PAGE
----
Didn't cut up rough,
But he did take a mammoth pinch of snuff,
And he closed his eyes, and rubbed his hands
As resigned as one who understands
He's sold, and must take the thing as such,
So all he did was to ask "How much?"

And though the sum had been worked before,
The butcher studied the walls and floor,
And clearing the entrance to his fob
Said, "Well, it's nooan sich a ter'ble job;
Six peawnd at tenpence—just five bob."

            And 'Torney Clough,
As he took his hundredth pinch of snuff,
Remarked, "That's reas'nable enough;
It's really dirt cheap at the price,
But there's six-and-eight for my advice,
So if you'll give me one-and-eight
It'll make the thing exactly straight."

Said the butcher, "Pay yo' one-and-eight;
By gum! that's a dearish piece o' meyt;
Well, aw think id nobbut serves me reight,
An', Mester Clough, see, here's yo'r brass,
An' happen yo'll come an' hev a glass.
But, Mester Clough, wodever yo' do,
Dorn'd mention this to a livin' mon—
Aw do hope yo'll kindly nod 'let on,'
For fooak would think aw wer sich a foo'."

M
ORAL: You're always sure to find
It is not Love but Conceit that's blind.


    As examples of the dialect verse contained in the "Short Studies," I have barely space here for the two extracts which follow.  The first is taken from the chapter on "Childer," and is descriptive of the process known to Lancashire folk as—


CUTTIN' ID TEETH.


For weeks it's slavvered o th' day through on hankitcher an' bib,
It's slavvered on idsel an' me—it's slavvered on th' owd rib.
It's shoved id neyve into id meawth, an' skriked an' kickt id legs,
An' o becose it's gooin' to ged some "ickle peggy-wegs."

It's chewed id hand for heawrs at wonst, its chewed id ivory ring,
It's chewed—eh, dear, aw r'aly think it's chewed at ev'rything.
It's chewed mi ears, it's chewed mi nooase, wi' gums as hard as segs,
An' yet thad little bab a' mine corn'd cut id peggy-wegs.

It's bitten away at th' Tum-cat's tail, till th' Tum-cat's t'en id hook;
It's bitten away ten bobs' arrears fro' th' rent-collector's book.
It's bitten hoyles i' th' sofy seeat, an' polish off th' cheear legs,
An' still thad little beggar corn'd fot eawt them peggy-wegs.


    The second is taken from the chapter on "Looking Forrud," and forms the concluding stanza of "Look forrud, Lads," ("A Song for Th' New Year "):—


Mek up yo'r minds to do wot's reight, an' nobbut th' truth to tell;
To olez deeal bi other fooak as yo'd be served yo'rsel';
Stert th' New Year wi' a cleeanly sheet, an' iv it's cleyn at th' end,
Yo'll nooan ha' med one enemy or lost a single friend.


    That the practised hand of "Tum o' Dick o' Bob's" has lost none of its dialectal skill in recent years will be proved by the perusal of our next two pieces: the second of which is an amusing version of a well-known Irish legend:—


TO ONYBODY.


Yo' may nod do as others do, becose yo're nod inclined;
An' they may say as yo're a foo', or owt else they'n a mind.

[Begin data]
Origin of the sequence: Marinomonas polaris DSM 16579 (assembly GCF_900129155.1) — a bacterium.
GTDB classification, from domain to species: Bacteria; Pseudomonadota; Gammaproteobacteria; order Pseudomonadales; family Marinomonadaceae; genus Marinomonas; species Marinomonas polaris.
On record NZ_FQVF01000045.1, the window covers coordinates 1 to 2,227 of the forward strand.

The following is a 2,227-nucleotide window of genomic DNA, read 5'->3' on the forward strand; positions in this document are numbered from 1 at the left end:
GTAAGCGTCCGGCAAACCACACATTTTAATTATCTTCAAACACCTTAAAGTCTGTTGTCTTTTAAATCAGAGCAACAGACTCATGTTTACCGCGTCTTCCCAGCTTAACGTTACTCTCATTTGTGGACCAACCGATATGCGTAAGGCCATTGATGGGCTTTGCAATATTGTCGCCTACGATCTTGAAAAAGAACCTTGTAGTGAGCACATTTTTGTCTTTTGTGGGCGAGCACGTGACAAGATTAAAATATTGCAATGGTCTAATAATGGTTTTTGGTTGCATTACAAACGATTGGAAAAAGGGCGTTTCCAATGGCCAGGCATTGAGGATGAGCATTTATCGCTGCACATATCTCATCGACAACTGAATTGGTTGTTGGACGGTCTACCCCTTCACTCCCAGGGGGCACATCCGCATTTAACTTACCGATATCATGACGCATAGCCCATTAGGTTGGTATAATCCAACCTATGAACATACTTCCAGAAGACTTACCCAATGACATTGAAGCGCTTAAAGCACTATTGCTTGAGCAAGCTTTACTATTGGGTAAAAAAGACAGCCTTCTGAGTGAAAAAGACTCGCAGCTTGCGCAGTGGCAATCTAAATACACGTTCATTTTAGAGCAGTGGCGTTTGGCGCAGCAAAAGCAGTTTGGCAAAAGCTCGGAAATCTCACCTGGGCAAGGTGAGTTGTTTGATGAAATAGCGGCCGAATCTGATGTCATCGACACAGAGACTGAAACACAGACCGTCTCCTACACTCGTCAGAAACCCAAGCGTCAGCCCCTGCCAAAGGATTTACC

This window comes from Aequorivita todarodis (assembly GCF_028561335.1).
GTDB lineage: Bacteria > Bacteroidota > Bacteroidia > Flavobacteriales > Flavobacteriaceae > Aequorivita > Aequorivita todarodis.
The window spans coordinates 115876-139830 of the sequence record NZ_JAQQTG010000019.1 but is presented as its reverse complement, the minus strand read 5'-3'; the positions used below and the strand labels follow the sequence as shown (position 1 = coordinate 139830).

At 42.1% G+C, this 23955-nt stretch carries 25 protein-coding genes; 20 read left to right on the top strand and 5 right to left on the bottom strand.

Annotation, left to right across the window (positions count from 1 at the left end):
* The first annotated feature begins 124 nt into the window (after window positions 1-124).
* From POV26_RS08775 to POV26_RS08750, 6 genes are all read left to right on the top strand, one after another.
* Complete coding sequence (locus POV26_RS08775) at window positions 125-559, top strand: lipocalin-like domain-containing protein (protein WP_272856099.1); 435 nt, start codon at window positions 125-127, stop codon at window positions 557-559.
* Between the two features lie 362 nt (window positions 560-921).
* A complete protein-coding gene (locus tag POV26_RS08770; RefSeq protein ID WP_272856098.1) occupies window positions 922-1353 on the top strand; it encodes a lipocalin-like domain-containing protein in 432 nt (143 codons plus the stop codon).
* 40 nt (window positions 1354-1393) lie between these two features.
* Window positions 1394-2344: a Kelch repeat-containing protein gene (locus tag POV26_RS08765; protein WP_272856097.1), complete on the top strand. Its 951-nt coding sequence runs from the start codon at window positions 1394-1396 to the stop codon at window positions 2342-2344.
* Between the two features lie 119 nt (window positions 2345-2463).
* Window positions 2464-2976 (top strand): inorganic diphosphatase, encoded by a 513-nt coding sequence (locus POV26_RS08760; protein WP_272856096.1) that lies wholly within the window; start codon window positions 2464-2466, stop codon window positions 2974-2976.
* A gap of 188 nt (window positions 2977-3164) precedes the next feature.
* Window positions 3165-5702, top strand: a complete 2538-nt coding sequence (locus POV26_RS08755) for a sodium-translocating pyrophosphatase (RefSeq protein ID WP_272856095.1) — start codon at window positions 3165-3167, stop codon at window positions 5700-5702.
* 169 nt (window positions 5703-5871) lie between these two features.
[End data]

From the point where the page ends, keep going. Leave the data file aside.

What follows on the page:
Id may be yo've no wish to bet, or wear yo'r wage i' drink;
But then, yo're keepin' eawt a' debt, sooa ne'er mind wod they
        think.

Yo' may nod keer to sell a mate for little bits o' gowd;
Yo' may not harbour thowts o' hate, nor theft an' lies uphowd.
Yo' may ha' shown disgust for vice, at which they nobbut wink;
Iv sooa their thowts 'll nod be nice, but ne'er mind wod they think.

Yo' may forgive a chap, an' oft, as ceawrdly blows hes struck;
An' other fooak may co yo' soft, an' say yd hev no pluck.
But, spite o' thad, iv yo're on land, an' see he's beawn to sink,
Stretch eawt a gradely helpin' hand, an' ne'er mind wod they think.

An' iv a chap's on th' rooad to hell, nod knowin' which is reight,
Goo eawt o' th' way a bit yo'rsel' to show him thad at's streight,
Ne'er tremble at a harmless sneer, nor fro' yo'r duty shrink;
Keep up yo'r hearts, there's nowt to fear fro' wod o th' world may
        think.

 


OIRISH WUT.


Shure Fin McCoul was a throubled soul
    Whin he saw the Shcottish goiant
Shtip over the wave from Fingal's Cave
    Wid a shtip that was quoite defoiant.
"Oh, whirra—whoo! an' phwat 'll I do?"
    He croied in deshpairmint, did he;
"How'll I get safe from the murtherin' thafe?"
    And "Oi'll tell yez the way," ses Biddy.

"Och, sure an' you'll be the baby, Fin,
    For the Shcottish divil's a gaby, Fin,
            A daft soort a' loon
            Wid a crack up aboon,
So we'll blind him aisily, maybe, Fin."

The foightin' Shcot forninst the shpot
    Set his bagpipes foinely rooarin,
Thin druv, d'ye moind, wid his kilt behoind
    Till he bruk Fin's cabin door in.
And ses he, "Is Fin McCoul within?"
    And Biddy ses "No, but maybe
The while Oi'm look'n for him on the Stook'n
    Ye'll kape an eye on the baby?"

"An' sure ye'll be soft wid yer breathin', sor.
Ye'll not wake the delicut wee thing, sor.
            Me darlint—me choild—
            He's nearly druv woild
Wid his terrible throublesome teething, sor."

The Shcot just took at the babe (?) wan look—
    'Twas three yards long, if an inch, sors;
And when the chiel at his gums would feel
    Fin fetcht 'em a moighty pinch, sors.
And the Shcot, bedad! he was fearful glad
    To shtip it to Cantyre gaily,